COMMERCIAL-NEWS | ROBERT TOMLINSON - Jacques Fourie (left) and his wife Wendy (right) are the owners of Deadlift Coffee, which opened its first storefront at the corner of U.S. 131 and Hoffman Road in Three Rivers Saturday.

Locally-owned Deadlift Coffee celebrates first storefront

THREE RIVERS — This past Saturday, Oct. 1, is known as International Coffee Day in many countries, including the United States.

How fitting it is, then, that the newest locally-owned coffee shop in the Three Rivers area held a grand opening celebration for its first-ever building on just that date.

Deadlift Coffee opened the doors to its first storefront Saturday, at the southwest corner of U.S. 131 and Hoffman Road in Three Rivers. The grand opening brought in hundreds of people throughout the day, whether it was in the store sitting at one of the tables or in front of the electric fireplace in the corner, or going through the store’s drive thru area around the outside of the building.

“It’s fantastic,” Deadlift Coffee owner Jacques Fourie said of the turnout for their opening day. “Even our soft opening was crazy; every day’s been crazy, but we’ve been so blessed by the support from the community and everybody that stops by. This has grown beyond our expectations.”

The new shop offers a variety of drinks, from their house blend coffee, made from a secret combination of three different types of beans from different countries, to other drinks such as frappes, smoothies, chai tea, ice tea, and hot tea. They also offer some food as well, such as breakfast sandwiches, donuts and muffins. All the coffee is roasted in-house.

Fourie said their house blend coffee took a long time to create and perfect: a medium-to-dark coffee with a slight “milk chocolate” aftertaste. He said the blend was created to be something he and their customers would enjoy drinking.

“We try to stick to one taste note, and we've had a lot of people come and say they can't drink coffee at all because of the acidity, so when I recommended to try ours, they come back and buy more and more, and now they can drink it and enjoy coffee like everyone else,” Fourie said.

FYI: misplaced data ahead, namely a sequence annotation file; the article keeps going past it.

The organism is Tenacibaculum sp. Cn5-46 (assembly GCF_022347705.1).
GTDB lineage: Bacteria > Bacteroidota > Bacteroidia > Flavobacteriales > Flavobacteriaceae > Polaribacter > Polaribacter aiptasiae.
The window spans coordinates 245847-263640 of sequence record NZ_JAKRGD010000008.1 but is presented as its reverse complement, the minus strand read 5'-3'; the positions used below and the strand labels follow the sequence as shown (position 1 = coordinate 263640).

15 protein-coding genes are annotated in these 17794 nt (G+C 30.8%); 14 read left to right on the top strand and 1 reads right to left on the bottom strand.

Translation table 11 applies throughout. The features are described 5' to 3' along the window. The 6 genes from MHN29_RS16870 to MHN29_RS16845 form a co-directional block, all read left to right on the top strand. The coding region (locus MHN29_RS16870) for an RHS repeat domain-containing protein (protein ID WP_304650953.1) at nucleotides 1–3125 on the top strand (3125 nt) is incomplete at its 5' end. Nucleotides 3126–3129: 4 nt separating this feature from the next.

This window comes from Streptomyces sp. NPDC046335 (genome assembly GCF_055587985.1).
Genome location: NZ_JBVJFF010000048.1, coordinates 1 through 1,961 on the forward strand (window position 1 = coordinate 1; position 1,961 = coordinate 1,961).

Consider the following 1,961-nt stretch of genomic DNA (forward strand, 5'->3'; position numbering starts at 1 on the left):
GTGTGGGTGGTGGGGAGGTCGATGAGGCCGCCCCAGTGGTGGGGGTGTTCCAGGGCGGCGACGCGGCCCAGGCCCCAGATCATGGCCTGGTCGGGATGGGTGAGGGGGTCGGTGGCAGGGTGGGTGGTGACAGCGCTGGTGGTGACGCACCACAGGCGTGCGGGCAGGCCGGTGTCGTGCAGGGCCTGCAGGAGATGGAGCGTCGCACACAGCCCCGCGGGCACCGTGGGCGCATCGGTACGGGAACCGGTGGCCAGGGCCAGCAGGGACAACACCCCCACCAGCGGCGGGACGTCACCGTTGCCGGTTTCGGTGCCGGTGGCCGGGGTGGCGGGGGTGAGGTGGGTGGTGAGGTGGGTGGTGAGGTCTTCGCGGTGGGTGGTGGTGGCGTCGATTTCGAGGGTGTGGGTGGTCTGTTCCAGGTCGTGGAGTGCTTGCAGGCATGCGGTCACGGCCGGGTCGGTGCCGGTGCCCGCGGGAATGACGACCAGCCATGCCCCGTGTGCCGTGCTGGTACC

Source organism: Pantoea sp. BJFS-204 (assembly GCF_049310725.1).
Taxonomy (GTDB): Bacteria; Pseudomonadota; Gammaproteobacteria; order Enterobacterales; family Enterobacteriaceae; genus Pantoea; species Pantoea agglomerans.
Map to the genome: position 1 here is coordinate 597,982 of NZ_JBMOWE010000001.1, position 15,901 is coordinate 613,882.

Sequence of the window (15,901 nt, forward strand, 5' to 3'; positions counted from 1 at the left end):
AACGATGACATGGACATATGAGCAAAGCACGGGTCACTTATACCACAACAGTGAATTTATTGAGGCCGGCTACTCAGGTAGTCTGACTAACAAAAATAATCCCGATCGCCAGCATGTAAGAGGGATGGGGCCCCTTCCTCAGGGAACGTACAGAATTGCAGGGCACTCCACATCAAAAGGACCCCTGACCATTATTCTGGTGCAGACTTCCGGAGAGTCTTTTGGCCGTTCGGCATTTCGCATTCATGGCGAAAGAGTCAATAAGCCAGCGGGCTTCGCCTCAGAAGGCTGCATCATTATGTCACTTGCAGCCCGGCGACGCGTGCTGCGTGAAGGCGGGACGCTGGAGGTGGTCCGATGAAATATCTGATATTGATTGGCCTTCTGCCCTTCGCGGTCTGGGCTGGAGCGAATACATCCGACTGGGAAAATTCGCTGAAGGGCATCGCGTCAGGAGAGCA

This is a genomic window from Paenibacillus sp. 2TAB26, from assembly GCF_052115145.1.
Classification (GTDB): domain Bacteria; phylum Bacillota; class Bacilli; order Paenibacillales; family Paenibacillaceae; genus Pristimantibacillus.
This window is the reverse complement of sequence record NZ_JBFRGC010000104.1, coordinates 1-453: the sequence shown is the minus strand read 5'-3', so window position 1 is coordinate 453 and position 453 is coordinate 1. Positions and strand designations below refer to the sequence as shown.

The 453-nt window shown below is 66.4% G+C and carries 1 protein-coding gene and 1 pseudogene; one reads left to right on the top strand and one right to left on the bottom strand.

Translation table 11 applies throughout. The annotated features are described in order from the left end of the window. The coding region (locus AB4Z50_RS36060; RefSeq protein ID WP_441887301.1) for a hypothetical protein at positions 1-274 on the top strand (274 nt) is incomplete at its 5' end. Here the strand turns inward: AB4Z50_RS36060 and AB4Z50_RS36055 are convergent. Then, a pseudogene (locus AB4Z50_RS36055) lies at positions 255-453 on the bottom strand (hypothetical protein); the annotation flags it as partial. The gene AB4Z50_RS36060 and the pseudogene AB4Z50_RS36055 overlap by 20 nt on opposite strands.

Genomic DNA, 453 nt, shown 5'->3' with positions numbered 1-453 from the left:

Fourie, a South Africa native and local resident in the Three Rivers area, said his passion for coffee started back in his native land, where he learned about the coffee business from a friend of his.

“There's pretty much a coffee shop on every corner in South Africa, and we've always visited coffee shops all around. A friend of mine got a big coffee shop with a roastery inside the shop, and I started learning from him every day,” Fourie said. “One day, I said I want to do this myself one day, and they said, come on in. I spent three months there, every day learning the tricks of the trade of roasting coffee, and that's how it started.”

After coming to the United States, he started Deadlift Coffee with mobile coffee shops set up around the area at different locations during the initial months of the COVID-19 pandemic. He said starting the company’s growth during the pandemic was slow, but “a blessing.”

“It was very slow, but a blessing for us climbing the ladder slowly instead of diving in straight to something we didn’t know all what was going to happen,” Fourie said. “Everybody could go through the drive thru; although we had seating in the mobile unit, the drive-thru was a good learning curve for us.”

Fourie said he had always wanted to open his own coffee shop, and that starting with the mobile shop gave his business the opportunity to “evolve” into having a coffee shop now.

“My main goal was for something that my wife Wendy and I could enjoy together, and have this as a retirement business, just laid back, run the coffee shop,” Fourie said.

Finding a spot to put a brick-and-mortar business, however, was a bit tricky. Fourie said he took a chance on the property on the corner of U.S. 131 and Hoffman Road, which he said had been vacant for over 40 years. Several months ago, Fourie got their site plan approved by Fabius Township, and got to work. He called the experience to get everything approved a “roller coaster,” but said he was appreciative of the help the different agencies involved gave him throughout the process.

Fourie said customers to the shop can expect a relaxed and friendly environment if they come to visit.

“We're trying to create something that'll draw everybody not just for an outing, but for something to do. We try to create a good feel for people to come and enjoy,” Fourie said. “We're not a franchise, we're a mom-and-pop store. We try and interact with everybody the same every time. I don't want people to come up to the drive thru and get, 'well, what do you want?' We try to create a relationship with everybody that comes in the store.”

In the future, Fourie said he hopes to offer people a chance to smell-test and taste-test a weekly rotation of different coffee beans and give them the option to make coffee from them, as well as offering a small farmer’s market next year to draw in more families. Business-wise, however, he said he isn’t in a hurry to make his company bigger than it is now.

“There are so many options and so many things we can do, but like I said, we wanted this as a mom-and-pop store, we don't want to be overly big like all the franchises and go to the extreme for somebody to come and buy a cup of coffee,” Fourie said. “We want to interact with people and enjoy ourselves. We want this to be a local hangout for people to come and enjoy coffee.”

Deadlift Coffee is open Mondays through Fridays from 5:30 a.m. to 3 p.m., and Saturdays from 7 a.m. to noon.

Robert Tomlinson can be reached at 279-7488 ext. 22 or

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